A serious shortcoming of current influenza virus vaccines is the need to reformulate them every year or two as the virus undergoes antigenic drift. Many virologists have been captivated by the idea of a more universal vaccine that would endure longer, perhaps a decade or more. The identification of a conserved domain in the stalk region of the viral HA protein that gives rise to antibodies that block infection by 10 HA subtypes was a step in this direction. The next phase in the development of a new vaccine, the production of an antigen that confers broader protection, has been achieved using an HA molecule lacking the globular head.
The vast majority of antibodies that block influenza virus infection are directed against the globular head of the HA, the protein essential for attachment to and entry into cells. Unfortunately, the HA head undergoes significant antigenic variation. The HA stalk is more conserved, but this portion of the molecule is likely to be masked by the globular head and therefore not readily recognized receptors on antibody-producing B cells.
To make the HA stalk more accessible, an altered molecule was designed that lacks the globular head. To test whether this protein could give rise to broadly neutralizing antibodies, mice were immunized first with plasmid DNA encoding the truncated protein, and then with virus-like particles bearing the headless HA. When mice were immunized with headless HA from a 1934 H1N1 strain, all survived after intranasal challenge with the homologous virus. The sera from these mice showed broader reactivity against H2N2, H5N1, and 2009 pandemic H1N1 viruses than sera from mice immunized with full-length HA.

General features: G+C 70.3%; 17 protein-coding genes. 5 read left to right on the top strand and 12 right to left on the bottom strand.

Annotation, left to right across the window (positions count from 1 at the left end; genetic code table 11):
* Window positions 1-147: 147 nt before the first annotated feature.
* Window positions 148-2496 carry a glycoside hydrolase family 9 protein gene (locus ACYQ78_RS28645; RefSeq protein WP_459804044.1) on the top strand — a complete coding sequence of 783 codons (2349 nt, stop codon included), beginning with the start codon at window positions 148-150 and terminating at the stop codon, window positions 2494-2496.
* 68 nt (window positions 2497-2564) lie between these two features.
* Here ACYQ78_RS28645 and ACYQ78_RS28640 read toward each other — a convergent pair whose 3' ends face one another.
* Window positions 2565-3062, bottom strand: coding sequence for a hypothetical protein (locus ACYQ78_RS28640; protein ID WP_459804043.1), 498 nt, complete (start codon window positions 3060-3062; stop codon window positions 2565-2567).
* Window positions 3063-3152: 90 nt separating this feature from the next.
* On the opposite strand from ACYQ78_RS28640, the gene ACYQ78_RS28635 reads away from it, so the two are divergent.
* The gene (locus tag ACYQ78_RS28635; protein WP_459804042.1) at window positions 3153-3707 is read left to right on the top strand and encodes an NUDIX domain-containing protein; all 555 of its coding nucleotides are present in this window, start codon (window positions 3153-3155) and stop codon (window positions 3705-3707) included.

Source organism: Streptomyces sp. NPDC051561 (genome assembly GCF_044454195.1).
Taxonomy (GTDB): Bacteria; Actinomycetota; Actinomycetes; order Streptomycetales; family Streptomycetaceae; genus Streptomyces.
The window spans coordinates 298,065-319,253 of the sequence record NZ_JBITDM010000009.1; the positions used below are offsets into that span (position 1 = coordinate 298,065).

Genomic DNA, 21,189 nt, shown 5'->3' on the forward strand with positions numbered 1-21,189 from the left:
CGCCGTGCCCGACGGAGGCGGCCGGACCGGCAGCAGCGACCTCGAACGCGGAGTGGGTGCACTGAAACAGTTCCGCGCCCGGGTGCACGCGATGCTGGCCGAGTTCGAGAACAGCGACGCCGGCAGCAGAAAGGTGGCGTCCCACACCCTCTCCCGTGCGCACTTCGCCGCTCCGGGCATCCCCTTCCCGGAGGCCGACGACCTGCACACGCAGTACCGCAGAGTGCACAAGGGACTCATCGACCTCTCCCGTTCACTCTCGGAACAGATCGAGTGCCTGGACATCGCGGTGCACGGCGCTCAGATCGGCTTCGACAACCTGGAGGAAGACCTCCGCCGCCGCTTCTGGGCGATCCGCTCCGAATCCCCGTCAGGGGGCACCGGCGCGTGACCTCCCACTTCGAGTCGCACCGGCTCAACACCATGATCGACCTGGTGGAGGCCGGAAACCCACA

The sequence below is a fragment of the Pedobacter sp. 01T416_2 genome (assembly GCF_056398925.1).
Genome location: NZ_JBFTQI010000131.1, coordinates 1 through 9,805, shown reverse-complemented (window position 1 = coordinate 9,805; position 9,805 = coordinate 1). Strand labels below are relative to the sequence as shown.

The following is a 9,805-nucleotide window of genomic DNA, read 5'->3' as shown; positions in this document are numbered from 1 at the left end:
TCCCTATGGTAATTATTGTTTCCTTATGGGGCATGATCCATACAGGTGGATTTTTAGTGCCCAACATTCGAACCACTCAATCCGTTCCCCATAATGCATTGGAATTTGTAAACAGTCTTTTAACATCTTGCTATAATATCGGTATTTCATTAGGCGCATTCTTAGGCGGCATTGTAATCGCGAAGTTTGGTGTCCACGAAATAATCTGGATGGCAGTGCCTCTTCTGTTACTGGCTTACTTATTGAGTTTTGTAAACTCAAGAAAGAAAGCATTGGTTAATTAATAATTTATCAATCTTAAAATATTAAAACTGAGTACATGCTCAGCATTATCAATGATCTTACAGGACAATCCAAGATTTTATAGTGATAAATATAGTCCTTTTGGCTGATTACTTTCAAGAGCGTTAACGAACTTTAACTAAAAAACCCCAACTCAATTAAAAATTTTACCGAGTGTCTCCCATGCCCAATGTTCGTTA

While the observations are encouraging, they are not unequivocally positive. For example, it was not possible to demonstrate neutralizing antibodies in sera from mice immunized with headless H1 or H3 HA proteins. Furthermore, the ability of headless H3 HA to protect mice from challenge infection was not determined. Nevertheless, the results show that vaccination with a headless HA confers protection against antigenically diverged inï¬‚uenza virus strains. The authors conclude “Through further development and testing, we predict that a single immunization with a headless HA vaccine will offer effective protection through several inï¬‚uenza epidemics.” Not an influenza vaccine for life, but perhaps more enduring than those available today.
Steel, J. (2010). An Influenza Virus Vaccine Based on the Conserved Hemagglutinin Stalk Domain mBio DOI: 10.1128/mBio.00018-10